Digital reading devices can be the key to opening the world of reading to a non-reading boy and the library is a great place to help with digital text.  Roselle Public Library offers many titles on a digital format.  We even offer assistance in teaching you how to download books onto a device.

If we want boys to be successful in the future (and we do!), it's time we encourage boys to choose to read on a digital device instead of forcing them to always read an actual hardcover book.  The format doesn't matter in the long run; it's the knowledge that comes from reading that is the most important aspect of reading! 

Reference:  Tubin, H. (2016).  5 benefits of digital reading devices for boys.  Retrieved from:

eMedia Library

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Monday, September 26, 2016

Time for a good story

In my world, it's always time for a good story.  I love reading aloud to children.  It is so much fun to
see children engaged in a story especially as I become more animated or the plot thickens.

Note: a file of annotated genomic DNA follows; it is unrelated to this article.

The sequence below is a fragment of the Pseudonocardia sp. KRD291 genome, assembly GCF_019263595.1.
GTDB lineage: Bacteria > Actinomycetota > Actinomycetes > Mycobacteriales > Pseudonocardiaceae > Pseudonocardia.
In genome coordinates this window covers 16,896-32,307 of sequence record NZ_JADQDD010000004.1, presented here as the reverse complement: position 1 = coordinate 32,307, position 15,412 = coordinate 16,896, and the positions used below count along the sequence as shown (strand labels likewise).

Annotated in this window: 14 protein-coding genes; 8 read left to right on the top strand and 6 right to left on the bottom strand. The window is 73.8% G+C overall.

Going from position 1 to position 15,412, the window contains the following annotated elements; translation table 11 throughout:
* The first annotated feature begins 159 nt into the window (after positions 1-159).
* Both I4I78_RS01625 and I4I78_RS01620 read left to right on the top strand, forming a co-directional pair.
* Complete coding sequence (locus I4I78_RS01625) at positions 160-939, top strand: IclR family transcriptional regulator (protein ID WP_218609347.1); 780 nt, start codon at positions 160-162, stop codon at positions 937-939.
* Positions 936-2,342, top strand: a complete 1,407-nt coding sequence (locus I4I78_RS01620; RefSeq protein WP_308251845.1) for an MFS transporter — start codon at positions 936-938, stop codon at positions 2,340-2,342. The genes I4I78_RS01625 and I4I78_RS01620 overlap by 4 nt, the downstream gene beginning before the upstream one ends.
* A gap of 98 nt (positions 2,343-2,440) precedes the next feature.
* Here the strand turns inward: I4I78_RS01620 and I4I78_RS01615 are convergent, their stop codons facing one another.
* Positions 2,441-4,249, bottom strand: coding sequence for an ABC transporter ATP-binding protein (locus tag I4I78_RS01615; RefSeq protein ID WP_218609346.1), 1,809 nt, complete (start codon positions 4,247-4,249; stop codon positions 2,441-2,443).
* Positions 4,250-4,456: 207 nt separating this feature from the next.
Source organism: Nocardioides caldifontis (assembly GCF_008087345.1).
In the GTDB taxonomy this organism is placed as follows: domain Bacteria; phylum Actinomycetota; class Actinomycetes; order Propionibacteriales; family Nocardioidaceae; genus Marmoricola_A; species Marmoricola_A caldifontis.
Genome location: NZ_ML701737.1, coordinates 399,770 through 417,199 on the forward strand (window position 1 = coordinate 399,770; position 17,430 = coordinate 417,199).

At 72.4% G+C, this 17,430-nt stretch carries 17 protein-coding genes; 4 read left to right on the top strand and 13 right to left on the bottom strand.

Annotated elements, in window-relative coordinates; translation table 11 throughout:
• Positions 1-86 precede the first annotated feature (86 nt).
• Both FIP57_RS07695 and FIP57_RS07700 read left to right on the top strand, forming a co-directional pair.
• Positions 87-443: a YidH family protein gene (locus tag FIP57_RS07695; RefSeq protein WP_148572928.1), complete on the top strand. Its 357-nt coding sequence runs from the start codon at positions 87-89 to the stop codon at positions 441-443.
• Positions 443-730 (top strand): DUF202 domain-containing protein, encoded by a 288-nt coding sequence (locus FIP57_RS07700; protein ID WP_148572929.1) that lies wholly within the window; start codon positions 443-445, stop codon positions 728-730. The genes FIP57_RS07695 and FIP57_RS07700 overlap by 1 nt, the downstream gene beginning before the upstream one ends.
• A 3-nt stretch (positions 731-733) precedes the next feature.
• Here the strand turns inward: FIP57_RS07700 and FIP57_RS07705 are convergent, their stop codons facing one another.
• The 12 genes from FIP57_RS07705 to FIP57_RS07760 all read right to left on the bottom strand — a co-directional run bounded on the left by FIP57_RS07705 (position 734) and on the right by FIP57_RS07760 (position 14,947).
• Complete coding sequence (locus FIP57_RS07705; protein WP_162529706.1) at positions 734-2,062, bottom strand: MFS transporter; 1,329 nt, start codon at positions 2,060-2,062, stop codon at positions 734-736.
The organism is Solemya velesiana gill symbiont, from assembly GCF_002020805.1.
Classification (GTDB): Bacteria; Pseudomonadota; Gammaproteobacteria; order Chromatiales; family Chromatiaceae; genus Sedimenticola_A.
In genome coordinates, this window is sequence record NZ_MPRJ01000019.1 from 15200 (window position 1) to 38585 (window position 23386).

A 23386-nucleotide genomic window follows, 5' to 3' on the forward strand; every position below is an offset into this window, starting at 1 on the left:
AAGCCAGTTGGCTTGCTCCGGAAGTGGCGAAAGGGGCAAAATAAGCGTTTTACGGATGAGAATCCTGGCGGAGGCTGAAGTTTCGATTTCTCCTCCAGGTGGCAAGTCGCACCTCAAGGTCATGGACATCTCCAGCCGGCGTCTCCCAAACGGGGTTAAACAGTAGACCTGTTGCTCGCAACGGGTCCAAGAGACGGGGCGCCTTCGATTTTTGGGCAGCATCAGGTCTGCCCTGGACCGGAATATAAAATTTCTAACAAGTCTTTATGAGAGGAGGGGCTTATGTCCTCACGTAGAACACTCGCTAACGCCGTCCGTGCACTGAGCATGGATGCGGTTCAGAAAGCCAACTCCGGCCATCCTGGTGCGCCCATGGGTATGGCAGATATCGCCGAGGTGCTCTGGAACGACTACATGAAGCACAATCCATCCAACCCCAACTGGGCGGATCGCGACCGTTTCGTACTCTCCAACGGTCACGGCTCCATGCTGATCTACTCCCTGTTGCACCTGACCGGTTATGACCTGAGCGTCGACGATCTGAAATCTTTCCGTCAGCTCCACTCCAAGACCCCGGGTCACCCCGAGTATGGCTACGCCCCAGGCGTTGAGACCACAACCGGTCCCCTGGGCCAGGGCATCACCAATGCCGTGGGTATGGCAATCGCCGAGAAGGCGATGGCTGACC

Reading to children has so many positive aspects.  It helps build reading skills, relationships and hopefully a love of books.  It is important to read regularly to children.  At home, parents should aim to read 10-15 minutes a day to their child.  Reading before bedtime helps to bring a peaceful end to the day.

Ask your child to participate in choosing the book and be prepared to read their favorite book over and over again.  If it's your turn to choose, bring in a variety of genres such as nonfiction, graphic novels, poetry, etc.  With younger children, have some fun and see if they can make rhymes up for certain words or finish the rest of a sentence if there is a pattern to the story (Brown Bear, Brown Bear, What Do You See? by Bill Martin Jr. has repeating text).  Be sure to stop and look at the illustrations and talk about what's going on in them to deepen their comprehension of the story.  Also, children love when you create different voices for the characters (you should hear them giggle when I use different voices).

Need a few suggestions?  Here you go!

Biblioburro:  A True Story from Columbia by Jeanette Winters